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Set Your Cites High: The Value of Quality Citation Information
By ,
Volume 40, Number 5 - September/October 2016

We’ve always thought that when listing the number of articles that cite a particular work, citation databases have actually counted all of those articles and retain a master list. Perhaps that goes along with us being a little retro. Dave wears a Paul McCartney and Wings shirt on Casual Friday. Amy still does Jane Fonda’s Workout on VHS. We can name that Brady Bunch episode in one scene, and if you want to know the ingredients of a Big Mac, we will sing the song. So please find it in your heart to excuse us for being either old-fashioned, naïve, optimistic, or all three for our surprised amazement when we stumbled upon this well-hidden caveat on Google Scholar (

Dates and citation counts are estimated and are determined automatically by a computer program.

Wait, what? Call us crazy, but we thought that Google could actually produce a list of articles that cite an article of interest, with the number of articles in that list equal to the given number. If we got 1,759 cited references, we thought that we could page through the list to see all 1,759 if we so chose.

First, this caveat is not readily apparent. A typical Google Scholar search involves typing in your title or author, finding the article, and reviewing the citation count. This approach, however, precludes you from seeing any information with regard to how Google Scholar actually conducts the citation count. When you see the total, the knee-jerk assumption is that all of those references exist in Google Scholar. However, if an author clicks on My Citations (the area where authors go to set up their accounts and check on their own citations), the caveat in question appears. It is almost as if Google seems to think that only authors will be interested in the exact totals for their own articles, when in reality, researchers need to know this information just as much or more.

This system might not be that alarming if you are just trying to get a sense of the popularity of an article. In that scenario, a ballpark figure works. But for librarians and information professionals working in finance or litigation, the number of cited references can either support or undermine the credibility of a theory or argument. It can make or break a deal or determine the outcome of a case.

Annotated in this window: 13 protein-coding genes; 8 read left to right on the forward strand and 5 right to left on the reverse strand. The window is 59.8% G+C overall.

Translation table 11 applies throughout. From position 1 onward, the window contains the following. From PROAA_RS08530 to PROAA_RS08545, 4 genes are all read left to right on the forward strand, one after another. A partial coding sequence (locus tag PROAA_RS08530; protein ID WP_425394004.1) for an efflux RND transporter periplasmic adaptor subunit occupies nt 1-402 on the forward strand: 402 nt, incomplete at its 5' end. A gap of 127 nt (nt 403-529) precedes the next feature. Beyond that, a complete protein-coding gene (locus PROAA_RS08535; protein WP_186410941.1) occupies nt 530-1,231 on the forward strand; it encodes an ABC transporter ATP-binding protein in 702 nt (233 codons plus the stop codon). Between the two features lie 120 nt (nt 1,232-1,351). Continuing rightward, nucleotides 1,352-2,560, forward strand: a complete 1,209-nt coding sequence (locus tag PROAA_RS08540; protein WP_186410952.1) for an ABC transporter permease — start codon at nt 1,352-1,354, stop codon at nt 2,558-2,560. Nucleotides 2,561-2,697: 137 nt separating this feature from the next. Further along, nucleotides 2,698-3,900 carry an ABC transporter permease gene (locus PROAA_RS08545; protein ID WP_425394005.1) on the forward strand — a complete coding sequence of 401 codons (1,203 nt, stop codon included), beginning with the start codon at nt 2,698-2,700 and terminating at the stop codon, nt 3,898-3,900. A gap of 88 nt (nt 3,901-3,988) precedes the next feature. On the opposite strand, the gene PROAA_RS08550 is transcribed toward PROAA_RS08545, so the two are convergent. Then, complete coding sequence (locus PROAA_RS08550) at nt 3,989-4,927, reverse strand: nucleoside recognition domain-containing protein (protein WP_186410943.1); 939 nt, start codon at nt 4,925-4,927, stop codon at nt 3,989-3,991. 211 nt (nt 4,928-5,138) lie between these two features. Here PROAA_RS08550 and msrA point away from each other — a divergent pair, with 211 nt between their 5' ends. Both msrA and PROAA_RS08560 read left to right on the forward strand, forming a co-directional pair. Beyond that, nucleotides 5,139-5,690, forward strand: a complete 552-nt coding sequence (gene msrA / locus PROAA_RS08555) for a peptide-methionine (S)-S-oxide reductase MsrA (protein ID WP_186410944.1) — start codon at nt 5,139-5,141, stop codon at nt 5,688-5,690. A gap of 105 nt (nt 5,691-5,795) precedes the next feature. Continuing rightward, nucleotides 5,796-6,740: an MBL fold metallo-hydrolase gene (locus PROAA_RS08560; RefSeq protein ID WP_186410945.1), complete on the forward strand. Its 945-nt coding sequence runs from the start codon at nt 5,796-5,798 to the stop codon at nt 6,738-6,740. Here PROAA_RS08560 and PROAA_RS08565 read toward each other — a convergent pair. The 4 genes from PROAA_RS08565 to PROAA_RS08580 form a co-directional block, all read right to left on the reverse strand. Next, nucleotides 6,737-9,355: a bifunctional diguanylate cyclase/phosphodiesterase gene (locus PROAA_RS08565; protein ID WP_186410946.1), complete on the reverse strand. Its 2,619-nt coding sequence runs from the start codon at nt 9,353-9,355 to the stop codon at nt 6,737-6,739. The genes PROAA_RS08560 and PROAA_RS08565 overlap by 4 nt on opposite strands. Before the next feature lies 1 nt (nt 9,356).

A wide variety of circumstances exist in which access to searchable and dependable citation reference information is invaluable. On a basic level, knowing how often particular authors’ works are cited by their peers is helpful (though maybe not determinative) in correlating just how widely those authors’ conclusions, theories, or opinions have impressed themselves into the works of others.

Bear in mind that the nature of the reference could be positive or negative. A widely cited article could be a benchmark study in a particular field or, equally, a controversial piece repeatedly refuted. But the ability to trace a line from a given article to subsequent references, its “descendants,” gives you some insight into how an author’s ideas are accepted and how these ideas often lay the foundation for future work.

Knowing exactly when, where, and by whom an article is referenced gives you a clear picture of how academic thought can evolve. In many ways, following a citation trail is a little like evolutionary science, with some branches dead-ending and others making a strong impression on future generations of thought.